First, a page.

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Stephen B. Oates, Civil War Historian, Dies at 85

Historians in the News
tags: obituaries, Civil War history



Stephen B. Oates, a Civil War historian and the biographer of several prominent Americans, including Abraham Lincoln, the Rev. Dr. Martin Luther King Jr. and William Faulkner, died on Aug. 20 at his home in Amherst, Mass. He was 85.

His son, Greg, said the cause was pancreatic cancer.

In his best-known works, Dr. Oates explored the lives of four prominent figures — John Brown, Nat Turner, Lincoln and Dr. King — in what he called his “Civil War quartet.”

These men, he wrote in “Biography as High Adventure,” an essay published in 1986, “humanize the monstrous moral paradox of slavery and racial oppression in a land based on the ideals of the Declaration of Independence.”

He added: “All four were driven, visionary men, all were caught up in the issues of slavery and race, and all devised their own solutions to those inflammable problems. And all perished, too, in the conflicts and hostilities that surrounded the quest for equality in their country.”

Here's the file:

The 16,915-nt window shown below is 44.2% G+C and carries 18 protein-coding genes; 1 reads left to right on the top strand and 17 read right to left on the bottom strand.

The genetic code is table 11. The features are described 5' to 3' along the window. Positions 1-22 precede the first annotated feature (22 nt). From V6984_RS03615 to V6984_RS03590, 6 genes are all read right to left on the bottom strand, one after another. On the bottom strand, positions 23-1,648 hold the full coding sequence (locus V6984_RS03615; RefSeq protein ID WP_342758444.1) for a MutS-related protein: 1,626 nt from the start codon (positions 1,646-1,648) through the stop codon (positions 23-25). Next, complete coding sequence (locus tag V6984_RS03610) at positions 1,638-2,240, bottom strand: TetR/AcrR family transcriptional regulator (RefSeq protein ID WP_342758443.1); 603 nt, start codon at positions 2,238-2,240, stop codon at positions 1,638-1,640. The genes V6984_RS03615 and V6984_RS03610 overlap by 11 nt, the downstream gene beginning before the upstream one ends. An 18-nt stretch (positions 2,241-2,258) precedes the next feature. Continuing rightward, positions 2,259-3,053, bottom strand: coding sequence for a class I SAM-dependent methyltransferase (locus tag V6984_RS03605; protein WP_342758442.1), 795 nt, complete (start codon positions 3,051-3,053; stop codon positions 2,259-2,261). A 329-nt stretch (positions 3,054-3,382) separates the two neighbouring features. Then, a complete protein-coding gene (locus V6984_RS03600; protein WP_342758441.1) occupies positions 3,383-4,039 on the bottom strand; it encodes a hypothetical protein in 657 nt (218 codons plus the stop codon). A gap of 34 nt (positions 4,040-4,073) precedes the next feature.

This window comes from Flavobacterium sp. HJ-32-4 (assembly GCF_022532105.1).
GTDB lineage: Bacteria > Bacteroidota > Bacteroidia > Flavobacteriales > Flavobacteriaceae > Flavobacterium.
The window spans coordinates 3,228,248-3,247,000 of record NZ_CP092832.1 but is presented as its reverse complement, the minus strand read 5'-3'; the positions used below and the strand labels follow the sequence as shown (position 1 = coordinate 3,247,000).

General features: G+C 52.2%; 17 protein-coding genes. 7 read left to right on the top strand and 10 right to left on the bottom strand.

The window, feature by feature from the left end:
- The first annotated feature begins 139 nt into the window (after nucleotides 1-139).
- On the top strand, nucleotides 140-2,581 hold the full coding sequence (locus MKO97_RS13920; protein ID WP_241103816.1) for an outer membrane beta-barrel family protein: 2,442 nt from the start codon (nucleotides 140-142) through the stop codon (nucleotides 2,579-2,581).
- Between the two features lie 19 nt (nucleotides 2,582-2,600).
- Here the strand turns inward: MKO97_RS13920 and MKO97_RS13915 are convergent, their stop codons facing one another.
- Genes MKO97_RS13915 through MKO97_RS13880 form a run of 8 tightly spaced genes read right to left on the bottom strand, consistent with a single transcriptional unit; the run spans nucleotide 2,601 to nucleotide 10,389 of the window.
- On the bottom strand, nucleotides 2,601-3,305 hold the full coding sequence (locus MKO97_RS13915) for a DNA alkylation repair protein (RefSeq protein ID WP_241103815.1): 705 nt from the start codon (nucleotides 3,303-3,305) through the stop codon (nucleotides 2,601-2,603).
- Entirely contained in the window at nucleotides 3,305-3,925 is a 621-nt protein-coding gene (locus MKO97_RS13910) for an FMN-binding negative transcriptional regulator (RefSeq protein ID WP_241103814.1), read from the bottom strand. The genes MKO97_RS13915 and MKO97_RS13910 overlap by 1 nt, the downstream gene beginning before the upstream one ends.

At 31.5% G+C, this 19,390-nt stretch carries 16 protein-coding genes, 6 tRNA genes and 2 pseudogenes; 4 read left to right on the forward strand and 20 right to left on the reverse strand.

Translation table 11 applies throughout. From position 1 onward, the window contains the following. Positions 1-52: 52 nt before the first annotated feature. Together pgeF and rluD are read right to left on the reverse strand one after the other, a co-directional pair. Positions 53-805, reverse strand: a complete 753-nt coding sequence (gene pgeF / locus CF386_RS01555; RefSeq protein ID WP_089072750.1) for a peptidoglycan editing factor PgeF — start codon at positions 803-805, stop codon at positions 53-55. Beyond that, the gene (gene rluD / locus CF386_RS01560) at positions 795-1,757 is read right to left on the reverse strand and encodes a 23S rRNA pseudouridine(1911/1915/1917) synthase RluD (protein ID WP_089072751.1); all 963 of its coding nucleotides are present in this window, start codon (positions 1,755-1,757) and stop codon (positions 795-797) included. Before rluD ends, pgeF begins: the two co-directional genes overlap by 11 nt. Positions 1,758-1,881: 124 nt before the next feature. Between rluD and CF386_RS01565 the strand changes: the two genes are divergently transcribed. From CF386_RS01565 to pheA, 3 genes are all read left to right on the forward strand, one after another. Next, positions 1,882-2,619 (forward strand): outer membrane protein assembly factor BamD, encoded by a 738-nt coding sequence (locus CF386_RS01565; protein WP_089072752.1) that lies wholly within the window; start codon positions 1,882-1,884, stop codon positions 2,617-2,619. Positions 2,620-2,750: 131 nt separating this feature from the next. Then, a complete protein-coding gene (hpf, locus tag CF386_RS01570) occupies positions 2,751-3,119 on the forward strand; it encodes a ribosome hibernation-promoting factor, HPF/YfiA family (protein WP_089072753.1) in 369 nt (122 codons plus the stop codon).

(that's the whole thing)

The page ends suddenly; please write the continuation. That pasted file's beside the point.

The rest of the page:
It was a sign of Dr. Oates’s status in his field that Ken Burns, the filmmaker, included him in his epic 1990 PBS documentary “The Civil War.”

“Stephen was an extremely valuable adviser to our Civil War series and an informed and passionate participant,” Mr. Burns said by email. “He knew the bottom-up story as well as the top-down one, but more importantly, he knew and appreciated the huge stakes for the United States and indeed the world in a Union victory.”

Dr. Oates taught history and biography at the University of Massachusetts Amherst from 1968 to 1997, and his two-volume survey of American history educated a generation of college students.

Read entire article at New York Times

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